The absence of peace however, has far reaching repercussions not only for the current development in the country but for future well being of the country as well. The investment programs currently under way and all the multi-faced development programs. It could lead to the shattering of the age old social fabric in the country and thereby lead to the ultimate balkanization of the nation.
Peace cannot be attained only because the need is felt by all. It requires meticulous scrutiny of equitable implementation of all development programs in the country by taking into account the needs, interests, values and social attitudes prevalent among the public in a participatory manner so that the population can enjoy a better life by reducing poverty to the desired level.
Even the most recurrent natural disasters that have been plaguing the country can be a threat to peace if they are not properly addressed on the desired scale. They may lead to spontaneous internal migrations that can trigger unnecessary completion on scares resources. Any kind of epidemic can also jeopardize peace unless swift action is taken. In short anything that adversely affects the livelihood of the public can in some way or another become a threat to peace. The quest for peace is therefore intrinsically connected with a survival of a nation.
Protecting and safeguarding peace therefore requires a multi-faced approach ranging from peace in the family and in the entire nation. Those who may suffer from lack of peace could be deprived of working from dawn to dusk to eke life out of their daily labour to make ends meet.
Children and their mothers as well as the elderly, disabled persons, those who are ill are the ones that are primarily affected by the disruption of peace in this country.
Members of micro and small scale enterprises who depend on their outputs for their daily livelihood need peace to attend to their duties. The effects of non prevalence of peace are not limited only to the usual social environment. It also trickles down on the ecological balance in the country.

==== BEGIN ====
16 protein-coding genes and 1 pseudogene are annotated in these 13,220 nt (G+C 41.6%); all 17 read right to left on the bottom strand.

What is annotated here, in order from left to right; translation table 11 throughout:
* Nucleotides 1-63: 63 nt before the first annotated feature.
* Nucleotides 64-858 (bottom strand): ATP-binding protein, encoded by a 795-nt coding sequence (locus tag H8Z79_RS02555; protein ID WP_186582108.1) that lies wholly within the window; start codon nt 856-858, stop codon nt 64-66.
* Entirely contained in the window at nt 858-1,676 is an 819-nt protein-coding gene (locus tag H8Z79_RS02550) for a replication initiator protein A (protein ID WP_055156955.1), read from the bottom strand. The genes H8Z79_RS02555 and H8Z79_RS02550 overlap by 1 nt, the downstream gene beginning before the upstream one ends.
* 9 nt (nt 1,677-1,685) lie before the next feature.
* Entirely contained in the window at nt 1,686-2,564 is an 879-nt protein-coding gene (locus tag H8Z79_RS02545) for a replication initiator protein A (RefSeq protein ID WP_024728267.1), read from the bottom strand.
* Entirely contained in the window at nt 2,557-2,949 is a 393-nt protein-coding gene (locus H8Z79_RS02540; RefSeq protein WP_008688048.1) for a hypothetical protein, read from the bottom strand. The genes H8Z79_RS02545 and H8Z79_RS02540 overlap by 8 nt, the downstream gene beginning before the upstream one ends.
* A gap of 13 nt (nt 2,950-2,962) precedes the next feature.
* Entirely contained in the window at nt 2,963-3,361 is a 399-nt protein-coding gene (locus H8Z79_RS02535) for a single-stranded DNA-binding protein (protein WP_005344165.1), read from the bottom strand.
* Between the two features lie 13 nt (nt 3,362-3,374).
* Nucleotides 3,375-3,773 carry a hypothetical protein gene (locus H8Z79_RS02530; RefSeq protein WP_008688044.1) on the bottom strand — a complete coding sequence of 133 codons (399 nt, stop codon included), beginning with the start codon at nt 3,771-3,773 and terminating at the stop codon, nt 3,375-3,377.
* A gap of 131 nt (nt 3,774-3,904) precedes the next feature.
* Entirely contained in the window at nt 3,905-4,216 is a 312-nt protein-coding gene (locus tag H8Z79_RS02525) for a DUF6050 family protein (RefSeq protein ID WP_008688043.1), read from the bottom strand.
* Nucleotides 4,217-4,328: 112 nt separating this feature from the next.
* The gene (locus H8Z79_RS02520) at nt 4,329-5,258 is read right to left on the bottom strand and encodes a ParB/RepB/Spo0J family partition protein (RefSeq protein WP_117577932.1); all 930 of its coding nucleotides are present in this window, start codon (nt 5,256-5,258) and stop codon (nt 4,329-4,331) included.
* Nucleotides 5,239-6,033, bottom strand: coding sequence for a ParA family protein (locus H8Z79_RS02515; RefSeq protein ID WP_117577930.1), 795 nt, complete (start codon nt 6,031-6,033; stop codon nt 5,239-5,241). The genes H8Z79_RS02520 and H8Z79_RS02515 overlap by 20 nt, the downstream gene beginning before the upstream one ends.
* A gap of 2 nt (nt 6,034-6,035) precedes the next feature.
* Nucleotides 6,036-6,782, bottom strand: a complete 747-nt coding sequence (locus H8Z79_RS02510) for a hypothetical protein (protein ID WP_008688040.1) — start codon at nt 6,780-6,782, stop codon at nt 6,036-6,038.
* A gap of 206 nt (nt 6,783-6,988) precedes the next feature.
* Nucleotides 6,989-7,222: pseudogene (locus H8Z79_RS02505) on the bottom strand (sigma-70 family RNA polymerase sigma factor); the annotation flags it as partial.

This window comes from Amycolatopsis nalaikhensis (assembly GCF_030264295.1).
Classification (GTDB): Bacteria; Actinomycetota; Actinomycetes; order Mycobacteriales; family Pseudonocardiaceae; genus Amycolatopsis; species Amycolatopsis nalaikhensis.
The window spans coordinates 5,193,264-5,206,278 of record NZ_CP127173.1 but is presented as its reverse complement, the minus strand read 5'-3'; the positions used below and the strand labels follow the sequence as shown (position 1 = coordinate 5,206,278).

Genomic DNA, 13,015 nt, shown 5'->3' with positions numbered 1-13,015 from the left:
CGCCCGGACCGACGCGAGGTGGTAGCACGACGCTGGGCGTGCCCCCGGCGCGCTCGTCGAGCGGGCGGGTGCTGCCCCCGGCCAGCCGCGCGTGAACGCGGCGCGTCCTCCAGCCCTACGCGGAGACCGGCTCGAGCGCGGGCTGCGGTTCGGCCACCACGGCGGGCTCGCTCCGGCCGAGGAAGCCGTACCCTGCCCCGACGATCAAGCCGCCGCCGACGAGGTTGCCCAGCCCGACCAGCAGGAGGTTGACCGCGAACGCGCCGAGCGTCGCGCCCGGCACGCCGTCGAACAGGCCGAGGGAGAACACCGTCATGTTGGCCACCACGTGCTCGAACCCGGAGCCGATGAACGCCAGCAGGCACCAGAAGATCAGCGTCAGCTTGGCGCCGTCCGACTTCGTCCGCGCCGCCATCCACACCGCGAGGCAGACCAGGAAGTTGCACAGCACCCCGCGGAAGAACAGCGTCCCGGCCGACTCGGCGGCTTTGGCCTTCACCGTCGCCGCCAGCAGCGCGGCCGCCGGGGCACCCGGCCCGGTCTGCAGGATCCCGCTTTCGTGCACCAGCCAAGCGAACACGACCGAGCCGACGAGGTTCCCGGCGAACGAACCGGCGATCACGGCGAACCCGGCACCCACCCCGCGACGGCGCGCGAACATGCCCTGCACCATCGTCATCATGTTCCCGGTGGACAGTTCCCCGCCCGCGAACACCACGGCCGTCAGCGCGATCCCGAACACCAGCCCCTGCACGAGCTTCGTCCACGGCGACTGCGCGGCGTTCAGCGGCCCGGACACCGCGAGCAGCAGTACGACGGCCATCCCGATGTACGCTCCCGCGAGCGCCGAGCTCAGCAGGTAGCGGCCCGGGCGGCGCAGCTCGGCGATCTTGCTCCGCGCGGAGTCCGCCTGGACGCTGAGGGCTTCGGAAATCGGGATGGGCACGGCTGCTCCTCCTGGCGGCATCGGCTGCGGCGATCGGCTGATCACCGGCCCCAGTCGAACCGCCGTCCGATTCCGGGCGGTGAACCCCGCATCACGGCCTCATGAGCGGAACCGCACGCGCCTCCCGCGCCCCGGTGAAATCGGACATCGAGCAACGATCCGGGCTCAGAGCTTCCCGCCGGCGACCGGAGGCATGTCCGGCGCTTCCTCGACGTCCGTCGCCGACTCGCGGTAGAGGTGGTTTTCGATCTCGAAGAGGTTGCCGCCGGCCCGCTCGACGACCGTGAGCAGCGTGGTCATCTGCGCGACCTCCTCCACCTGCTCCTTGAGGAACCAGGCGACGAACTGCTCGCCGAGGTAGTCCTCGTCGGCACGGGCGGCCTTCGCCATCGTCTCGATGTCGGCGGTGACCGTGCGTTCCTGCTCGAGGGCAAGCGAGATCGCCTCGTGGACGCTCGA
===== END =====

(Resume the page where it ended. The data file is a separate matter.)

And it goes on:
The recent history of this country has shown the extent to which forest resources have been destroyed simply because social order was at stake somewhere. Farmers are the most vulnerable but most crucial sectors of the society and in the absence of peace their farmlands will remain fallow. Investors can get into a bleak situation where they will be forced to choose or lose.
Peace is everything for a country like Ethiopia with a population of 100 and a mosaic of over 80 nations, nationalities and peoples. They country has thousands of kilometres to trek before poverty is decisively defeated and no time can affordably be lost on unnecessary polemics when the strategic interest of the nation is at stake.
Peace in Ethiopia or its absence has greater regional implications. More than 15 terrorist organizations are already operating in Africa but their highest concentration is no where than the Horn of Africa. The absence of peace is a threat not only to Ethiopia’s plan to become a mid level developed country by 2025 it is also a setback for Agenda 2063 which also covers the Horn of Africa.
If the question of peace is not collectively addressed, it would be very difficult to pursue the nation’s vision of becoming the power house of Africa and a hub for Africa’s transport network. In short poverty cannot be addressed in the absence of peace and conflict of any kind will only help to play into the hands of those who never wish to see stronger Ethiopia.
Those who are professing to struggle for democracy, development and peace through armed demonstrations use these words as a smoke screen to shroud their vested interests and their stance of after me the deluge. For Ethiopia, peace is never an option but a mandatory prerequisite for the survival of the country.